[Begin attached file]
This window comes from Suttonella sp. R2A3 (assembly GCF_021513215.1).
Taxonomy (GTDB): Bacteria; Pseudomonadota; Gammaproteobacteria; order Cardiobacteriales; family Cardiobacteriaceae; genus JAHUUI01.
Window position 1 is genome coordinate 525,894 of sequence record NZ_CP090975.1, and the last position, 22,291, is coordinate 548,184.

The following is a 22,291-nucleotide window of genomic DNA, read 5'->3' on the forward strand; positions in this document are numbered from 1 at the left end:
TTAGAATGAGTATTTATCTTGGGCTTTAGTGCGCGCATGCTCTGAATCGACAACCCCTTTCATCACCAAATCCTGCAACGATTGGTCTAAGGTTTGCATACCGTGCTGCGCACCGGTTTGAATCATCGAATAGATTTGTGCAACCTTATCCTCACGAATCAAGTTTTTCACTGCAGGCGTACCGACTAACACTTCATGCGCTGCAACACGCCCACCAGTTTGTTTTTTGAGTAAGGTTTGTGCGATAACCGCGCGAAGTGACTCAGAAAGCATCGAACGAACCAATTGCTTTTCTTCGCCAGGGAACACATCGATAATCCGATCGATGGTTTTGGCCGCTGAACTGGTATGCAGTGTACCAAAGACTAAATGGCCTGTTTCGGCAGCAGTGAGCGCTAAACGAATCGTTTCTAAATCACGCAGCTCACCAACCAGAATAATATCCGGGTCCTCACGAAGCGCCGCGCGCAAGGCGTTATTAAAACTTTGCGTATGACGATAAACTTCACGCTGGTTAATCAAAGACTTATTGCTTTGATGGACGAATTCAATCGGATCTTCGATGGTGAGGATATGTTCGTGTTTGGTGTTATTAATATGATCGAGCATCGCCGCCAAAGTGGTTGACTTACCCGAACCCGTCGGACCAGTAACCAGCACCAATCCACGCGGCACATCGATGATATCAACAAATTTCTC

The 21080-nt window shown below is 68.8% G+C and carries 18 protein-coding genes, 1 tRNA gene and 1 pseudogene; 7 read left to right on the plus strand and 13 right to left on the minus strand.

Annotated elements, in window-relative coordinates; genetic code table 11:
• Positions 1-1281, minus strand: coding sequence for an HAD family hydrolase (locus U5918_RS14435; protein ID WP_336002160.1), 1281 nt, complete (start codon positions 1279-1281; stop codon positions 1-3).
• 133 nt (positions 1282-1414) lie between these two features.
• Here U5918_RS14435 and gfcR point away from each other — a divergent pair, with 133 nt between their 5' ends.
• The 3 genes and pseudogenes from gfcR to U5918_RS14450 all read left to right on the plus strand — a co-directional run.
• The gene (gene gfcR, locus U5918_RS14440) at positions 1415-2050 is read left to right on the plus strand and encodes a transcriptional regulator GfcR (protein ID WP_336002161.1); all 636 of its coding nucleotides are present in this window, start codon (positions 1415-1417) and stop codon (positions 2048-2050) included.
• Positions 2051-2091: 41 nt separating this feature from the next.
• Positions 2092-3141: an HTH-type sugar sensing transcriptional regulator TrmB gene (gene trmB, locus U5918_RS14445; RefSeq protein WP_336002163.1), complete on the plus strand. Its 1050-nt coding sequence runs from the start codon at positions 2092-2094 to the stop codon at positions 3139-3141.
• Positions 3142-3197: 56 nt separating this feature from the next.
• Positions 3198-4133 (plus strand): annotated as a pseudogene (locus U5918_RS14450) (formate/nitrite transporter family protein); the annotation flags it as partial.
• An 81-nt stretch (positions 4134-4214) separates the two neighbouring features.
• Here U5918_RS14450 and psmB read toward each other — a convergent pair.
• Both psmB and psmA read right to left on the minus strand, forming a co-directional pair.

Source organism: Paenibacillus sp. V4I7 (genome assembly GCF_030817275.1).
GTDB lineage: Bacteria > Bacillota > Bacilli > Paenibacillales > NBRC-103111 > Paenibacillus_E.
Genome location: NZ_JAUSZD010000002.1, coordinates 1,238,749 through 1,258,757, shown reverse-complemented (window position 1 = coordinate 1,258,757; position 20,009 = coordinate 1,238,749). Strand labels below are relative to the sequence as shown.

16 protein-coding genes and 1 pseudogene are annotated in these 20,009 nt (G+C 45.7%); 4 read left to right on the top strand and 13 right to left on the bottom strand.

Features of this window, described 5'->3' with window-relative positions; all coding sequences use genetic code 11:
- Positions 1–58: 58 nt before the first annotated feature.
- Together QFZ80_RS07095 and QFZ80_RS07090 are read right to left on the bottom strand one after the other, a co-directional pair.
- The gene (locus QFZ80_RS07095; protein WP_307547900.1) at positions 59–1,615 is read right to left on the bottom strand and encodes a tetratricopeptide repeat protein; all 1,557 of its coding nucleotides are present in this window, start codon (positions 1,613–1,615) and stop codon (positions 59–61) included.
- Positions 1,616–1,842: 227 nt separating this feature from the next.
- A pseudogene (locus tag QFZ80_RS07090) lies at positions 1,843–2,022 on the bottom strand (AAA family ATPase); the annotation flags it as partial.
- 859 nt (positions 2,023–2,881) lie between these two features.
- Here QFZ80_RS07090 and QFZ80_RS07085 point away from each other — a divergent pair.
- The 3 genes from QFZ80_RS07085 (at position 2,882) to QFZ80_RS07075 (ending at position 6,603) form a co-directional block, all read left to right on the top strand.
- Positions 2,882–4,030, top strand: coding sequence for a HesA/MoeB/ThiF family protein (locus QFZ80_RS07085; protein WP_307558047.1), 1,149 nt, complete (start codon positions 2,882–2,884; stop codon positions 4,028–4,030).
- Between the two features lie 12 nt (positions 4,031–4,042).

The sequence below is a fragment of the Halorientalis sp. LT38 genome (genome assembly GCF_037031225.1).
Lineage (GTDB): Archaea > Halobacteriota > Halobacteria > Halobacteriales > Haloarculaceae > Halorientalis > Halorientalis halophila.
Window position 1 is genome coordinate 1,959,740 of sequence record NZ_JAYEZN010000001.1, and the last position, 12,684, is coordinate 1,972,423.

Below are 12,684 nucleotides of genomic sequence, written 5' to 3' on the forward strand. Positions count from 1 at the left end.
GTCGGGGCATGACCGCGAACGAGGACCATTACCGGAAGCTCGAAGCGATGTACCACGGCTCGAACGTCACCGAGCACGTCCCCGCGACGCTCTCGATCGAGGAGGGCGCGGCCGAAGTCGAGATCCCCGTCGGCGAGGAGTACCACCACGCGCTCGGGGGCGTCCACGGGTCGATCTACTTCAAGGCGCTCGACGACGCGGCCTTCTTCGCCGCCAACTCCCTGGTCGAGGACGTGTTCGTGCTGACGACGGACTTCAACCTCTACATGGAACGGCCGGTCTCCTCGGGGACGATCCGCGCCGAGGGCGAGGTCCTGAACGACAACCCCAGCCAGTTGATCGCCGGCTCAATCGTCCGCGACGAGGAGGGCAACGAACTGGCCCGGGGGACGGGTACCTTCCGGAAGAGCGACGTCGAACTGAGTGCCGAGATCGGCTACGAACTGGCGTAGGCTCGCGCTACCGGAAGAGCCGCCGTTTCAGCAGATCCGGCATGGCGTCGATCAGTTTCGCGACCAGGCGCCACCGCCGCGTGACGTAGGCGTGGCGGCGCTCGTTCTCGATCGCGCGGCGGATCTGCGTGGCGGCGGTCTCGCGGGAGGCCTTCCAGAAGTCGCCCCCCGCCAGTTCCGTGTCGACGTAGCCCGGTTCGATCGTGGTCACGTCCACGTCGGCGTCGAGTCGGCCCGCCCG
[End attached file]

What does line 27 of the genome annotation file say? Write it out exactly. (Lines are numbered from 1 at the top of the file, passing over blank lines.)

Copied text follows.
- The gene (locus QFZ80_RS07095; protein WP_307547900.1) at positions 59–1,615 is read right to left on the bottom strand and encodes a tetratricopeptide repeat protein; all 1,557 of its coding nucleotides are present in this window, start codon (positions 1,613–1,615) and stop codon (positions 59–61) included.